• Keep your hips in line with your shoulders

Exhale – Bring your Right/Left knee across your body to your opposite elbow

Inhale – Falling Star

  • Extend your Right/Left foot out to the side
  • Push down into your Right/Left hand
  • Lift your hips, chest, and Left/Right hand up to the sky

One Legged Mountain to Half Moon

This has become my favorite way to enter into Half Moon. Most often, we move into Half Moon from a Warrior 2 or an Extended Side Angle which requires us to launch forward and up by straightening our standing leg, lifting our back leg up, and finding length in our torso.  In this transition, the standing leg is already straight and we are already balanced one the one leg so we just have to focus on the rest of the posture.

How to:

From 1 Legged Mountain

Inhale – Open your Right/Left knee out to the side

Exhale – Half Moon

  • Kick your lifted foot back
  • Hinge forward and bring your Right/Left fingers down to a block
  • Roll your Right/Left hip and shoulder over your Left/Right hip and shoulder
  • Lift your Left/Right hand up to the sky

View all tutorials in 1 video here –

I hope you have enjoyed learning these transitions and posture chains. Try them on in your own practice and in your teaching. Let me know how these work for you in the comments below!

*Disclaimer – While I believe all of these yoga postures and transitions to be safe, I take no responsibility for any injuries or ailments sustained for practicing them. If you practice, you practice at your own risk.

Making Waves

 There is a quote that I once read which I come back to time and again when I am in need of a reminder about my own abilities and worth. It reads:

“Your thoughts and words are like stones dropped into still waters, causing ripples to grow and expand outward. The power you have to make impact on the world is far greater than you could ever imagine.”

Further exploration and interpreting of these beautifully strung together words leads to the discovery that each and every one of us is an incredibly powerful being with great potential to spark change and manifest good. We all come with our own unique strengths and sets of gifts, and when we believe in ourselves we can use those strengths and gifts to make ripples, even waves, for the greater good. You alone have the ability to do wonders.

            Allow me to craft a simple example to help illustrate the potential power you hold to create good and have it ripple outwards towards growth:

            Imagine you are at a coffee shop. You walk up to the cashier to order your coffee. The barista manning the cash register has had a tough morning; they are anxious, tired, and weary of the abrasiveness of customers rushing through the morning hours. Upon your turn at the register, you pause, you greet the barista a good morning, you ask them how they are doing, you smile at them, maybe you even joke with them; you provide a much needed friendly interaction filled with warmth and kindness. Now feeling acknowledged, seen, and treated with due respect, the mood of the barista is elevated. In turn, they are  better able to serve more customers throughout the day with that same kindness and warmth, and all of those customers may now go forth and perhaps spread even more kindness and warmth. By simply being friendly, respectful, and treating everyone as your equal, you have quite possibly elevated the energy of dozens throughout the day.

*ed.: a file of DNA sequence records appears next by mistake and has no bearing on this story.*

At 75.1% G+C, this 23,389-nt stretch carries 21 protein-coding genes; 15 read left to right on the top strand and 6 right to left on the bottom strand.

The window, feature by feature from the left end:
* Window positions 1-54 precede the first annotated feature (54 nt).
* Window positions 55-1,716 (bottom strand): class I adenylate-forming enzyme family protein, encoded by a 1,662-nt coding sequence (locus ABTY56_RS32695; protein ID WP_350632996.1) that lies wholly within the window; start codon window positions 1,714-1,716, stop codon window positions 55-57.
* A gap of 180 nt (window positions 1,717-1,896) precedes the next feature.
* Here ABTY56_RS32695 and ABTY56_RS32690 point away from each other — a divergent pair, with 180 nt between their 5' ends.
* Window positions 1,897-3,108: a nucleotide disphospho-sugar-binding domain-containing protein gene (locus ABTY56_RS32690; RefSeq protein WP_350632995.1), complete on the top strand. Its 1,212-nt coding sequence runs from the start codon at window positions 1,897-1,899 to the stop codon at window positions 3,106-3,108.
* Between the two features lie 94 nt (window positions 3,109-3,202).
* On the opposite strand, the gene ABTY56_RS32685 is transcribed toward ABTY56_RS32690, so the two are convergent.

The above scenario starts on a small scale and becomes larger as the momentum catches on – the stone is dropped, the ripples spread, and the waves formulate. This can happen on even grander scales as well. Consider the following scenario:

            You are on the phone with your friend. In this conversation, you tell your friend something they deeply needed to hear – a poignant piece of truth, a broader perspective, or any other message that ends up resonating with them. This friend also happens to be a teacher. Your friend-teacher goes to their class and in their lecture relates that very something you told them to their students. This message deeply resonates with several students. Those students then go forth and apply that message to various aspects of their lives and in turn that message and the actions it invokes impacts more circles of people. Perhaps, maybe one of those students holds onto that message for years to come and eventually inspires them to do something great that ultimately benefits many people.

            Something similar to this could indeed happen, and it could happen because you dropped that something – that stone of truth, wisdom, righteousness – into a calm ocean surface and made giant waves with it. So you see, your words and actions have huge, enormous potential for growth and greatness.